• Congratulations to Jen Forbus on the fifth anniversary of the launch of her crime-fiction-oriented blog, Jen’s Book Thoughts. To commemorate this occasion, Ohio resident Forbus is hosting a small giveaway contest. Entries must be submitted by January 31.
• I was sorry to read that British mystery writer Gwendoline Butler
died on January 5 at age 90. Butler penned more than two dozen novels featuring
Inspector John Coffin (beginning with 1958’s Receipt for Murder, in which the character was introduced playing second fiddle to another detective, Inspector Winter). She also concocted a series of women’s police procedurals under the pseudonym Jennie
Melville. Butler won the Crime Writers’ Association’s Silver Dagger Award
in 1973 for her novel A Coffin for
• A belated note, too, about the demise, at age 98, of Jim Benét, “a former San Francisco Chronicle and KQED reporter who covered higher
education in a tumultuous period in California” and produced two mystery novels, A Private Killing in 1949 and The Knife Behind You in 1950. His
obituary in the Santa Rosa, California, Press Democrat mentions that Benét was investigated by the notorious House Committee on Un-American Activities (HUAC) in 1970 and that he was a friend of Dashiell Hammett. A bit more info on Benét is available at the Golden Gate Mysteries Web site. (Hat tip to Peter Hegarty.)
• San Mateo, California, bookstore proprietor Ed Kaufman was included in The Rap Sheet’s list of crime-fiction notables who died in 2012. But author David Corbett has a few additional things to say about Kaufman in this post for Murderati.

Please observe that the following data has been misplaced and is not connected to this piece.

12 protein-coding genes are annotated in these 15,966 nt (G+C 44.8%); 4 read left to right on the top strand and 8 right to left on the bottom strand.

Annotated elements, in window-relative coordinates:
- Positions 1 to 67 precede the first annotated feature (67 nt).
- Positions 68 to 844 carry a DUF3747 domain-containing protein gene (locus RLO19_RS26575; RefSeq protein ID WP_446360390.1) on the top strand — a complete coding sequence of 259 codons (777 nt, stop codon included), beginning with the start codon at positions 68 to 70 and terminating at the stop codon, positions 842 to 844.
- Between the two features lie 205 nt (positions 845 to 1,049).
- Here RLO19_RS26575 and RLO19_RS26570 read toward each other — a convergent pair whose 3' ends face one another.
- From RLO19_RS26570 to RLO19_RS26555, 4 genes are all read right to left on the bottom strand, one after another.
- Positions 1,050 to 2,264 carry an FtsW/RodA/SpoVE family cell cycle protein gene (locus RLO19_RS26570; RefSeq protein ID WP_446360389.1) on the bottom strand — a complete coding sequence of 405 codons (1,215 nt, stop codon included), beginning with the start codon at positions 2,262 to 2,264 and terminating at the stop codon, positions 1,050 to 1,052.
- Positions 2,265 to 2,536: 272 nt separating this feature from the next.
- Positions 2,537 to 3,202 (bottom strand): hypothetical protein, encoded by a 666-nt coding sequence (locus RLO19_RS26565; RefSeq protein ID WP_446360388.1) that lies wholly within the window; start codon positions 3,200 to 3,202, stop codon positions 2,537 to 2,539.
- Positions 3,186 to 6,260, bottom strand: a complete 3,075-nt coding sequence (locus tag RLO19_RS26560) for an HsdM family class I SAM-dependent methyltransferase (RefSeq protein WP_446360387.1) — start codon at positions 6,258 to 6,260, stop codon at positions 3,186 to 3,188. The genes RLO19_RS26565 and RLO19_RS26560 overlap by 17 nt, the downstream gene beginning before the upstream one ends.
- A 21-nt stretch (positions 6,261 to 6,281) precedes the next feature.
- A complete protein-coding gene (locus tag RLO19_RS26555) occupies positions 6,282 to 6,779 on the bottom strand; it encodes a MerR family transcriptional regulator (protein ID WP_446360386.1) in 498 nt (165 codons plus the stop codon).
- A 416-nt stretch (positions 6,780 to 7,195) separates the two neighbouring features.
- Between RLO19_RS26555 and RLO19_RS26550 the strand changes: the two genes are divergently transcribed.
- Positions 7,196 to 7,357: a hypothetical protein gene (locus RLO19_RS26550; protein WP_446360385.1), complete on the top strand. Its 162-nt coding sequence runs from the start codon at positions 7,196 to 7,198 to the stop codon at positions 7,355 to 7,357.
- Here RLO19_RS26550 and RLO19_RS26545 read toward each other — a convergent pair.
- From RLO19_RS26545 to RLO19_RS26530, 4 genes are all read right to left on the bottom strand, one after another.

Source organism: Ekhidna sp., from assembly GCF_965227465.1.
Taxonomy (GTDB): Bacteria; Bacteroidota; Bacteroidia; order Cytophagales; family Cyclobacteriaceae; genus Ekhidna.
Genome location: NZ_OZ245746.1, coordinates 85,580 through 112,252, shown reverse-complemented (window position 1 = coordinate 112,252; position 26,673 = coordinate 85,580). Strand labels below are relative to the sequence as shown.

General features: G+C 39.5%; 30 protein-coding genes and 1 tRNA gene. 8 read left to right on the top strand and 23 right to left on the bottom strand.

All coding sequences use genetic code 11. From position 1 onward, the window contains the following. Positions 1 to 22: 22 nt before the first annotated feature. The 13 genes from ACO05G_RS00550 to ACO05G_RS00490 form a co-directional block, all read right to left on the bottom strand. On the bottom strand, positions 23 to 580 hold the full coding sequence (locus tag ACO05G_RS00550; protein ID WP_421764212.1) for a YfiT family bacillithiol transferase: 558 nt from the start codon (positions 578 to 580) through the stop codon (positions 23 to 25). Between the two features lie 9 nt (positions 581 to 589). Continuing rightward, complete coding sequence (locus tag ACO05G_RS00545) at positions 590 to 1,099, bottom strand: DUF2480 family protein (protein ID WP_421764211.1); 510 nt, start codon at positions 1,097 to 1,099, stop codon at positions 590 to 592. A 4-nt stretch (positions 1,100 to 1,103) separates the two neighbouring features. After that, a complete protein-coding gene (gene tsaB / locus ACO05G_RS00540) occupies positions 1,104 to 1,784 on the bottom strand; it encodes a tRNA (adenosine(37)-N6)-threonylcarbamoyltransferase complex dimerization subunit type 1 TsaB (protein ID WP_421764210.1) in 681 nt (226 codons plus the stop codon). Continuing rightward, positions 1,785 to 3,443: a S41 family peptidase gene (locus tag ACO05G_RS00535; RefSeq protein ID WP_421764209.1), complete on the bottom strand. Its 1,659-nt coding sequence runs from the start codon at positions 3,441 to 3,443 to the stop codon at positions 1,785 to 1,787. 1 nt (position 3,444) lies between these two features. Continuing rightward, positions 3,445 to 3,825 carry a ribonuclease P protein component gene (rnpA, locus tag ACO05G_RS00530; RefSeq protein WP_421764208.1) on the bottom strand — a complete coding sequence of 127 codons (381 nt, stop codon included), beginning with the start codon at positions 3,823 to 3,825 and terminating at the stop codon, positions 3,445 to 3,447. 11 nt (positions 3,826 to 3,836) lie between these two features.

• As Bill Crider notes in his blog, U.S. publisher Random House has commenced reissuing all of John D. MacDonald’s Travis McGee detective novels in trade paperback and e-book versions. The first installment of that series, 1964’s The Deep Blue Good-by, can be purchased online here. Better yet, order this and the other MacDonald reprints from your nearest independent bookstore.
• Plan B, a new short-fiction magazine specializing in “all things mysterious, criminal, thrilling, and suspenseful,” is preparing to debut this coming March. Editor Darusha Wehm says, “we intend to post one
story per week, available to read online for free. Quarterly e-book anthologies
will be made available to purchase, as well as an annual e-book subscription.”
She adds that “Plan B is currently running a fundraising campaign on IndieGoGo to support
becoming a paying market for short mystery fiction. E-books, subscriptions, and
other special rewards are available as part of the pre-sale IndieGoGo campaign.” Meanwhile, the mag is accepting
• Ah, to be in London this season, where the British Library is preparing to host a succession of mystery-fiction-oriented events.
• UK writer Karen Charlton, the author of two novels featuring 19th-century Northumberland Detective Stephen Lavender, is the subject of J. Sydney Jones’ latest interview in Scene of the Crime.
• And it has nothing to do with mysteries, but I was intrigued to read, in a recent
interview with historian Doris Kearns Goodwin in The Christian Science Monitor, that her next book--her first since the justly acclaimed Team of Rivals--will look at “[President] Theodore Roosevelt’s ability to use the bully pulpit and [William Howard] Taft’s corresponding difficulty with it, even
though they were such great friends and shared much of the ideology together.
Until they split apart.” She added that “I’ve always been interested in the Progressive Era. Then
when I read about [Roosevelt’s] friendship with Taft and knowing it had broken
apart when they ran against each other in 1912, that became an angle. So it
could be a different look at the era.” Goodwin’s book could go on sale as early as this coming fall.